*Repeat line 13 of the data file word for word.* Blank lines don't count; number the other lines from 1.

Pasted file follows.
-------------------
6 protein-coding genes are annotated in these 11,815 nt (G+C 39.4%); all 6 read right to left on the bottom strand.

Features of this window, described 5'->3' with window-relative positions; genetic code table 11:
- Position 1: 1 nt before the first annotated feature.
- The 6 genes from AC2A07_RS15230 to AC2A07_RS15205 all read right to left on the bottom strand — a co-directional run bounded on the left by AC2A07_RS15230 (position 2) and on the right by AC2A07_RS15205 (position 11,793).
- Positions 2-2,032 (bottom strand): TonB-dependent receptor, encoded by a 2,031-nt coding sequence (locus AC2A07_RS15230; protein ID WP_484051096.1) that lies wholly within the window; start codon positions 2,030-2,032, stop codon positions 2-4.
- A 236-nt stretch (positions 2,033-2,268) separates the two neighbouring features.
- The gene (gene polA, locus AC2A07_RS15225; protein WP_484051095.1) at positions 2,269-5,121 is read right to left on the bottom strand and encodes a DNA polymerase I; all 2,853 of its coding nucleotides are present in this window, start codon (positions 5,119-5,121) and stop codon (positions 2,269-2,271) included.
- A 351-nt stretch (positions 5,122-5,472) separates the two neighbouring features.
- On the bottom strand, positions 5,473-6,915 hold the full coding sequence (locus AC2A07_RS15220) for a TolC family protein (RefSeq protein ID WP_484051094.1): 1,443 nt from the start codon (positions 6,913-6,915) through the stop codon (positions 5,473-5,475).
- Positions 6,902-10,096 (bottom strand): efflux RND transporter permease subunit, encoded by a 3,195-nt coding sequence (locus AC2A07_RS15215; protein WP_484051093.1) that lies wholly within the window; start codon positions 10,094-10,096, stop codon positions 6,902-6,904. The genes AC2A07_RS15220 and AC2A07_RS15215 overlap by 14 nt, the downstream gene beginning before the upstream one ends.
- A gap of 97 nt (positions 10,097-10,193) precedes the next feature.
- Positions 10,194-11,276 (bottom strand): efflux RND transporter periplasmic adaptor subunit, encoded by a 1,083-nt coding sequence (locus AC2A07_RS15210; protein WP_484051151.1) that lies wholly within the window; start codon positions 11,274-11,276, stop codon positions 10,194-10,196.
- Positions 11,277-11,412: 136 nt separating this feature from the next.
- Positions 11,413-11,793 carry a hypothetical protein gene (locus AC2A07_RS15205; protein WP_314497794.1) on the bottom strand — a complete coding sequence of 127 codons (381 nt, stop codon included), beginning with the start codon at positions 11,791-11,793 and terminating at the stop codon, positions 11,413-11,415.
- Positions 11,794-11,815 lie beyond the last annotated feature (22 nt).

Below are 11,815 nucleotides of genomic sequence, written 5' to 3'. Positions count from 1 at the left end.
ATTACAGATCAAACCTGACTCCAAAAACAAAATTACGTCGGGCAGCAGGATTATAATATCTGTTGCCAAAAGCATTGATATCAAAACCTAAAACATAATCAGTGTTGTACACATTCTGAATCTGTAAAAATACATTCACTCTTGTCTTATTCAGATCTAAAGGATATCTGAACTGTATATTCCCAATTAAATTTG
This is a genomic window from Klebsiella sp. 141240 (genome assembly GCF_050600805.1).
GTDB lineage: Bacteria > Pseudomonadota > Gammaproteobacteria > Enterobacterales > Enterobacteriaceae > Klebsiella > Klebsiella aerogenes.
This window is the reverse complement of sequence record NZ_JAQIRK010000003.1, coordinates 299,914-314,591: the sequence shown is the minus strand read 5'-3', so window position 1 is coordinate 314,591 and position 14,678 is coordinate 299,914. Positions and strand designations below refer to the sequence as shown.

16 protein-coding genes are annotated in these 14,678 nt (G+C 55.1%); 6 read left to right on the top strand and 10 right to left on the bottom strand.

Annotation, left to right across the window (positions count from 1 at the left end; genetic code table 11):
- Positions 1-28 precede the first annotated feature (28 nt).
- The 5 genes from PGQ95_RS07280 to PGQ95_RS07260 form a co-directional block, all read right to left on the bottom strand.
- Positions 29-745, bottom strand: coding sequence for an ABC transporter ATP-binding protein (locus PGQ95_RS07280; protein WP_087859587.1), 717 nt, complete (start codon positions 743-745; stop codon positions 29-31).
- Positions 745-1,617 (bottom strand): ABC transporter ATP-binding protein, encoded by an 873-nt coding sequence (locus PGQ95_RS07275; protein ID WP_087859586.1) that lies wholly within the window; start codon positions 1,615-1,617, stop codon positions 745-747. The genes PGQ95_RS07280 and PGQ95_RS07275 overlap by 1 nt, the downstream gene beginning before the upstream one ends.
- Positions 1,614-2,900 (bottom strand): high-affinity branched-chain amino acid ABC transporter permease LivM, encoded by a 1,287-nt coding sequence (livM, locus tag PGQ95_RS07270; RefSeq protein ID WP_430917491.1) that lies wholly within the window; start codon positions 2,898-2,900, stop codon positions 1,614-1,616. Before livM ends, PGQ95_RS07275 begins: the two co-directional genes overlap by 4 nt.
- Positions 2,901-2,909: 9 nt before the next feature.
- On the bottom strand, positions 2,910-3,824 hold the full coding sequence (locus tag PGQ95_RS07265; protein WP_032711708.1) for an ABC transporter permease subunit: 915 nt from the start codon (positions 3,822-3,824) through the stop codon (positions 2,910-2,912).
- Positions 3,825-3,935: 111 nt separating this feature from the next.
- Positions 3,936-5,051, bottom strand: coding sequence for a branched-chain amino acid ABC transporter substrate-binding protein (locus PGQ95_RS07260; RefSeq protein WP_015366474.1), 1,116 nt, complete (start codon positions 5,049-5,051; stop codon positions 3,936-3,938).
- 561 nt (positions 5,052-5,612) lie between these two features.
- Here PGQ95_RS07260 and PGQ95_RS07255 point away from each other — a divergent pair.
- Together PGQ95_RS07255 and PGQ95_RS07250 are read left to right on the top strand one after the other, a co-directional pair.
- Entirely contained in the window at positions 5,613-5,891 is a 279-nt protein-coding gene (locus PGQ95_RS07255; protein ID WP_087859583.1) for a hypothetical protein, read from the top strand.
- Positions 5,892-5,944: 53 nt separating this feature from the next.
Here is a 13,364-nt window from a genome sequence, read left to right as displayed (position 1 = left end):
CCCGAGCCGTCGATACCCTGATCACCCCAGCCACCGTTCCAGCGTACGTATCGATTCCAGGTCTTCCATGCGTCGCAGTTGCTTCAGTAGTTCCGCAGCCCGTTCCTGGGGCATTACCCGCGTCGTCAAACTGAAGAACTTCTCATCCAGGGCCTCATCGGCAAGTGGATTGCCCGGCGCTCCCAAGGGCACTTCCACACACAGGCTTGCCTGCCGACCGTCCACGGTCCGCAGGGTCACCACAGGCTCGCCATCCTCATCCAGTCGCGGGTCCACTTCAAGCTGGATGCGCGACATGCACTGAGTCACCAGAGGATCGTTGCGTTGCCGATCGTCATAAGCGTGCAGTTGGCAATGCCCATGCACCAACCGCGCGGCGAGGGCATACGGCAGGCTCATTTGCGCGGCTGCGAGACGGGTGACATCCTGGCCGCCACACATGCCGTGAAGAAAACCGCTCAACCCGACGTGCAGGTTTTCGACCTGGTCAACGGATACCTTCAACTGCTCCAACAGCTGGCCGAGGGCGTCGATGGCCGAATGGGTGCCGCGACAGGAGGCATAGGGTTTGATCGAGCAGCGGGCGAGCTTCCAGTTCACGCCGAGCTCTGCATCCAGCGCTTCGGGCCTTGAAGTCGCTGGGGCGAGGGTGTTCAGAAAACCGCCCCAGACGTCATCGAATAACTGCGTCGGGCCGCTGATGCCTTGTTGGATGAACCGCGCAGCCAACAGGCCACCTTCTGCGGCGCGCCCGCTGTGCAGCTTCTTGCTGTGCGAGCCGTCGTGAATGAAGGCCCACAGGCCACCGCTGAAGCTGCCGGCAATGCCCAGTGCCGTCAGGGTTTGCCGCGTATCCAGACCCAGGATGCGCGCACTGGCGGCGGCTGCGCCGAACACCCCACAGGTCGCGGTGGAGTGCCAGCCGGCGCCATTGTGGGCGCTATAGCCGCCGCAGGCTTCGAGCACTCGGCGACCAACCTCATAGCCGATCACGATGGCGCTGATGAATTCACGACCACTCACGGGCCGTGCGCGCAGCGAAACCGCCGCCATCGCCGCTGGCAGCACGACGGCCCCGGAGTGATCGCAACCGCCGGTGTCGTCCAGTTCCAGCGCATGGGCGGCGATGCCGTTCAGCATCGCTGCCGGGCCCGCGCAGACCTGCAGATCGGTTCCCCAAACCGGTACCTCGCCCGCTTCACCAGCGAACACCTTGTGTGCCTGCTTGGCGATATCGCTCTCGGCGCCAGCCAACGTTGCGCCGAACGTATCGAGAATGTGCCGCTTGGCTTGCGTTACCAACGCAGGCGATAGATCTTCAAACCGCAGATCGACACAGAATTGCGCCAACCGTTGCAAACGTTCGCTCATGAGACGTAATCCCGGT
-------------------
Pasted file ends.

- Positions 11,277-11,412: 136 nt separating this feature from the next.